Another ski accident has recently arrived. Her eyes are sunken and dark-rimmed. She’s in a lot of pain. I haven’t seen the ghost of a smile on her face.

The other ski accidents are men. One is a leg; one is an arm; another is both legs and one arm. He is one of the most masculine types: square jaw, chiselled features, all that good stuff. He isn’t the best-looking though. That title goes to the 6ft 4″ proprietor of the local archery club who one day let fly an arrow with such velocity it pulled his shoulder out. He has a physique so tight you could play bongos on his buttocks. Actually, I’d like to.

bongo characters

beat the bongos

Then there’s Mister Bean. In the pool, where we have our Balneotherapy, he will not listen to our instructor’s advice. Mr Bean is a character who wants to do everything his own way. He’s all arms and legs going in every direction at once so I can’t tell which part of him was injured. He behaves like he’s fifteen. He’s 70 if he’s a day.

There’s a left shoulder who looks like Gaylord Focker and a right shoulder who looks like Spencer Tracy and then there’s two Spanish old boys who sound as if they’re speaking their mother tongue even when they’re speaking in French. I don’t understand a word so I nod and smile a lot at them.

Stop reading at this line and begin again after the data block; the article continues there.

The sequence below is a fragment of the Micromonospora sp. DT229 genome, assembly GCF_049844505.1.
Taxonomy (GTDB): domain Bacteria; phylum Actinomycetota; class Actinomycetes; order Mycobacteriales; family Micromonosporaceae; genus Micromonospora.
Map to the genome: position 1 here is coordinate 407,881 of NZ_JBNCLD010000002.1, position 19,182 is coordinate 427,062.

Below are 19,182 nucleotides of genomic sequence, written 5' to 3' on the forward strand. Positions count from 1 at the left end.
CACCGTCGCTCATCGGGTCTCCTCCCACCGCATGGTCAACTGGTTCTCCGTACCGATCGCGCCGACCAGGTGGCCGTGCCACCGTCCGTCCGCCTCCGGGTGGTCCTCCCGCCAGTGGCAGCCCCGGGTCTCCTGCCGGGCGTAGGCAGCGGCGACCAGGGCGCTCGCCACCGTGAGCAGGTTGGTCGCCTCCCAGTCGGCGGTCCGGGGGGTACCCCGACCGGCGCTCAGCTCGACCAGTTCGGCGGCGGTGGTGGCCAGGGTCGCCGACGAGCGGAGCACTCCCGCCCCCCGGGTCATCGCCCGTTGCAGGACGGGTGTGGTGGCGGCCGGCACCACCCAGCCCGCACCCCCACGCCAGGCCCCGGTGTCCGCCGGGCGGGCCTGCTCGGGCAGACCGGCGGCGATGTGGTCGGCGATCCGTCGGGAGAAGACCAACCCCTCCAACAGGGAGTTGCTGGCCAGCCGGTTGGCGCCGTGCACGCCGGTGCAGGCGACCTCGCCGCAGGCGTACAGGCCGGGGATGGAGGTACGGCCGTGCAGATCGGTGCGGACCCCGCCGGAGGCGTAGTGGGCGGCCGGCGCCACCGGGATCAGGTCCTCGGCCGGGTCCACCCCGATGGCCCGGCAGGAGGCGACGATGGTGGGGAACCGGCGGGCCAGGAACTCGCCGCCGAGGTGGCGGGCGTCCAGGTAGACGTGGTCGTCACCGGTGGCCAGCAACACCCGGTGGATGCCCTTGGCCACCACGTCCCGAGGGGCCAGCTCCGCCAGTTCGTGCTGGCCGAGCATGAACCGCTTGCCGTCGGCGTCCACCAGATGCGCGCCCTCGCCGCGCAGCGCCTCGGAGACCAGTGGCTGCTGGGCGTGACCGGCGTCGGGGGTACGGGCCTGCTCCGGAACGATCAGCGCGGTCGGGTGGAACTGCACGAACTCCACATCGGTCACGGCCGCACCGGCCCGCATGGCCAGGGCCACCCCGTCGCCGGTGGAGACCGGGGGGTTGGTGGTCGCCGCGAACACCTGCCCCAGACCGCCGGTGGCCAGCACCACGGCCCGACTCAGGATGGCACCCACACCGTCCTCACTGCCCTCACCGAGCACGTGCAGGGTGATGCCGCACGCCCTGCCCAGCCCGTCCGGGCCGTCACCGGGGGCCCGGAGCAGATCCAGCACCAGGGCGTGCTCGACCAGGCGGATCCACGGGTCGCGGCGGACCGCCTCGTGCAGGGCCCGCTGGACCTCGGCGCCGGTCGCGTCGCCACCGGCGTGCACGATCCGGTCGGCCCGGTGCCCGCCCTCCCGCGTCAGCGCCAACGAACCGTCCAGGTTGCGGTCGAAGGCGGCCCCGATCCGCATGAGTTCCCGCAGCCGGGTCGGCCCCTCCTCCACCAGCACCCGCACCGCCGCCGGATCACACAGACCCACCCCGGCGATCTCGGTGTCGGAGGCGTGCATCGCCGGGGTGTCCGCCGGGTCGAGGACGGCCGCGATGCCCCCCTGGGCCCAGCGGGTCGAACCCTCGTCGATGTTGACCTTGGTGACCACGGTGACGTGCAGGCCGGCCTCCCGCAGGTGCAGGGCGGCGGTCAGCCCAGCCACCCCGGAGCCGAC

The newest guy lives at the Naturist colony in Cap d’Agde and his name is Monsieur Le Coq.

The Lady in Black has left. Every item of clothing she wore, everyday was black: trousers, skirts, blouses, jackets, knitwear, socks, hairband, spectacle frames. Everything. But her shoes were white. Work that one out.

Mouse Lady and Bird Lady have also finished their treatments. They left on the same Friday and brought cakes and drinks and a whole feast of goodies to say goodbye to the rest of us. Then I felt mean for giving them such dismissive nicknames.

There’s Marie Louise who works for Air France. She’s always making coffee and asking if anybody wants one.

AirFrance character

Air France logo

There’s Giselle with teeth like piano keys and Corinne who has a different car with a different man in it come to pick her up at the end of each day. Maybe they’re her clients waiting for her hip to get better.